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Production Control Chokes

Types Reasons Basics of Operations Application

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Rough schematic of an adjustable choke

Adjustable Restriction Needle and Seat for this type of choke.

A choke is a restriction in a flow line that causes a pressure drop or reduces the rate of flow. It commonly uses a partially blocked orifice.
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Most Common Chokes


Positive:
Fixed orifice Shut in well (or divert flow) and disassemble choke housing to change the restriction or flow bean

Adjustable
Provides variable orifice size through external adjustment without choke disassembly.
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Variable Chokes - good for bringing wells on gradually. Prone to washouts from high velocity, particles, and even droplets or bubbles in severe cases. Solutions - hardened chokes (diamond and carbide), chokes in series, dual chokes.

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Beans are fixed (non adjustable) orifices ID size is in 64ths of an inch. This type of choke is used on wells that require almost no adjustments to flow.

ID

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Choke Uses
Control Flow achieve liquid lift Maximize use best use of gas (lift?) Protect equipment abrasion and erosion Cleanup best use of backflow energy Control circulation holds a back pressure Control pressures at surface (during flow) Control injection on injection line
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What Happens as Choke Provides a Pressure Drop and What Happens to the pressure?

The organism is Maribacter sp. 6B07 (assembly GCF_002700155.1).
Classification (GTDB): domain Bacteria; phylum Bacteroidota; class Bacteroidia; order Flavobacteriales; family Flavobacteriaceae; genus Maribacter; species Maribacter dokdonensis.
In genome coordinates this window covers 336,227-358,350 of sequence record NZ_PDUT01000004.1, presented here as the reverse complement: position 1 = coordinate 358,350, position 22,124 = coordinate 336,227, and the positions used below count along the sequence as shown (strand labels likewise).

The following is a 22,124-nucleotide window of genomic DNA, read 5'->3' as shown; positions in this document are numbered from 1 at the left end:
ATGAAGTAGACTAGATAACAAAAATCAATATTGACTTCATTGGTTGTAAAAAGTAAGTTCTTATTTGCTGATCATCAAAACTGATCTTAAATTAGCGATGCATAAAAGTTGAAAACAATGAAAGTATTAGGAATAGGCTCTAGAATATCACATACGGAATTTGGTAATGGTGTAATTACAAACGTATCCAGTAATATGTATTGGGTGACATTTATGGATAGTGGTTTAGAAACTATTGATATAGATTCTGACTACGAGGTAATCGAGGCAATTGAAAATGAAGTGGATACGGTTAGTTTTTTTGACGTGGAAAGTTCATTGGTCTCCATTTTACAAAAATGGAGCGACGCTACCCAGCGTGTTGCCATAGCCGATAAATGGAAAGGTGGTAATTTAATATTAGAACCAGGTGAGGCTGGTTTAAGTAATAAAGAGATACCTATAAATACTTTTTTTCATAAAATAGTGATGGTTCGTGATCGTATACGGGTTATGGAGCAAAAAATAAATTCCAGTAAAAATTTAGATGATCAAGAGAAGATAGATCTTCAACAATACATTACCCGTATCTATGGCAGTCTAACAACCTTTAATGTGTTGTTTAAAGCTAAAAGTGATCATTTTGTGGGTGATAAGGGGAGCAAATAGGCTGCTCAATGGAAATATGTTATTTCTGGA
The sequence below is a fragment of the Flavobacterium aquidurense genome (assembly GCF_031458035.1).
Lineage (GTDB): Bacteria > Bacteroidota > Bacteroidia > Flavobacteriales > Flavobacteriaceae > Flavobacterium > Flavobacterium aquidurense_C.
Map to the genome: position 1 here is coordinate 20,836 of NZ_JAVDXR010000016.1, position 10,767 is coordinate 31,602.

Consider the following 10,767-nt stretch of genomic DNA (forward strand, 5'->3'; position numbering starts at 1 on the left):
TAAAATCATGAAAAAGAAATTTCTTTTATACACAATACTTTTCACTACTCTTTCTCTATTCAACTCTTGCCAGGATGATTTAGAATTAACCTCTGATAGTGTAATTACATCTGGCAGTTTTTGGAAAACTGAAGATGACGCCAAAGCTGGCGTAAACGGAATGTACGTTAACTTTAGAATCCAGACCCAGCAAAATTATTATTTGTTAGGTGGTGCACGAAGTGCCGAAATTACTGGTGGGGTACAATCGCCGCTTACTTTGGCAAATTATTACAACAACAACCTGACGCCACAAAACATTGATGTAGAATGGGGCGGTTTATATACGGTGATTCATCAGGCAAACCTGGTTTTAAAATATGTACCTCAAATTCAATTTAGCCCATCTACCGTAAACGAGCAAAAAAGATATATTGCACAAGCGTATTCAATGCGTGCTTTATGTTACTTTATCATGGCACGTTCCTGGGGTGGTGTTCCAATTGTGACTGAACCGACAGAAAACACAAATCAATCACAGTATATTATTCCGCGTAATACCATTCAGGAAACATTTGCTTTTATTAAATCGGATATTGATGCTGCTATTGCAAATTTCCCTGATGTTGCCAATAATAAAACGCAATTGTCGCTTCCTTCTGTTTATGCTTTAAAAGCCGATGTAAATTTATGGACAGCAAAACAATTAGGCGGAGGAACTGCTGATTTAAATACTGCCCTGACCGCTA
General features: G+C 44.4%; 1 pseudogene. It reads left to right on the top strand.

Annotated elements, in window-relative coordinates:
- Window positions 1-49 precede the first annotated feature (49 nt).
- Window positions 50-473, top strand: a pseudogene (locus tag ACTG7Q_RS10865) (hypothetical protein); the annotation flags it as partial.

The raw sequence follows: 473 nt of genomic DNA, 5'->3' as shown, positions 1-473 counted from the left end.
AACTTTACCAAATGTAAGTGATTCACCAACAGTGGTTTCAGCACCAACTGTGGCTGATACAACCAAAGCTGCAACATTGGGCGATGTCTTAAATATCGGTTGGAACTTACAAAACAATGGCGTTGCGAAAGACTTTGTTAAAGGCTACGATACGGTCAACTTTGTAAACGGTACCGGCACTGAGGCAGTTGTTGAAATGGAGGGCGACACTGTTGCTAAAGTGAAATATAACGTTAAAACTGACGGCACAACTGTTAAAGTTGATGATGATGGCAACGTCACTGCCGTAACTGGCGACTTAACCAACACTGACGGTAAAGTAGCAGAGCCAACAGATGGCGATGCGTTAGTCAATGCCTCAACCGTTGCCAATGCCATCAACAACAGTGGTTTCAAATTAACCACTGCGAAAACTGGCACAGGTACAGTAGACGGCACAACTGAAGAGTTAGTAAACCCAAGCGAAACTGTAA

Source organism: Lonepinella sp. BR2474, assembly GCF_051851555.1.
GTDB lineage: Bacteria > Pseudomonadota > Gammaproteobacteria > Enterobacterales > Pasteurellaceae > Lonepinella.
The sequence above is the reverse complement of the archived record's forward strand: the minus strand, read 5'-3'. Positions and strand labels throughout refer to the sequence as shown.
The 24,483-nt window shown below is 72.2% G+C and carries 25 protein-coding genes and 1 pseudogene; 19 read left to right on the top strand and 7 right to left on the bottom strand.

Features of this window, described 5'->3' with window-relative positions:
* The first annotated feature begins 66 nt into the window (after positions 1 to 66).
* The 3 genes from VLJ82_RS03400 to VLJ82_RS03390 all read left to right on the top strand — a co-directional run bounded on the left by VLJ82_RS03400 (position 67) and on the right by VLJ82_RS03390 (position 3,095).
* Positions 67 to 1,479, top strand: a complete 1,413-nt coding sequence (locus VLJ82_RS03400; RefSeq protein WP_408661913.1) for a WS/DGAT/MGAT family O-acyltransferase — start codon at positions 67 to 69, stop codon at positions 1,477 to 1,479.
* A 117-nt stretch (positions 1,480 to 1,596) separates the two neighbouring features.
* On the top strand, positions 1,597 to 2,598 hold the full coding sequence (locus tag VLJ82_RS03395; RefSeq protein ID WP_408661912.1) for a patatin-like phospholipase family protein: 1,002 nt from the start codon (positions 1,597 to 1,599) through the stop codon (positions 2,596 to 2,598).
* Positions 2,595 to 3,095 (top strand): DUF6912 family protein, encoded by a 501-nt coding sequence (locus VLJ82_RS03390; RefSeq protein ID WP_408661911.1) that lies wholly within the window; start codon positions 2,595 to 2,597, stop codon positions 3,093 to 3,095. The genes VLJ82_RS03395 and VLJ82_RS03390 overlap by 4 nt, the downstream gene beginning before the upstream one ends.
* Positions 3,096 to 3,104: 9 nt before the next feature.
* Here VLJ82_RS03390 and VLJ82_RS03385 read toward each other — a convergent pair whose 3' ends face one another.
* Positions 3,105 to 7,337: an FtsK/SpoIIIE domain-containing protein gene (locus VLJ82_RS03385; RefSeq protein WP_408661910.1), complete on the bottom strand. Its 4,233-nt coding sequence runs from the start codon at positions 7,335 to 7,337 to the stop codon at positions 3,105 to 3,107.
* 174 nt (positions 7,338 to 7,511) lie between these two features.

Energy from pressure drop is lost in: Increased velocity (from gas expansion) Vaporization (flashing) of light (short carbon chain) hydrocarbon liquids to gas Vaporization of water Cavitation Heat production (usually liquid friction)

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Detriments
Flashing hydrocarbon light ends lost (value lost) Cavitation erosion of surfaces in and around choke Erosion solids, droplets and bubbles in high velocity flow Freezing expansion of gasses cools the area refrigeration principle

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Pressure around the choke

Inlet or well pressure, P1 Pressure drop through the orifice

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, P2

VENA Contracta Phenomenon

P r e s s u r e

P1 Delta P P2 Recovery

Distance Flow Traveled

The consequences of the low pressure region in the choke can lead to severe problems with cavitation and related flashing (vaporization).
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Problems
The larger the difference between the inlet and outlet pressures, the higher the potential for damage to the internals of the choke. When delta P ratio (i.e., (P1-P2)/P1) rises above 0.6, damage is likely. Changes in choke type, materials of construction, or choke arrangement may be needed (multiple chokes in series for high pressure drops?)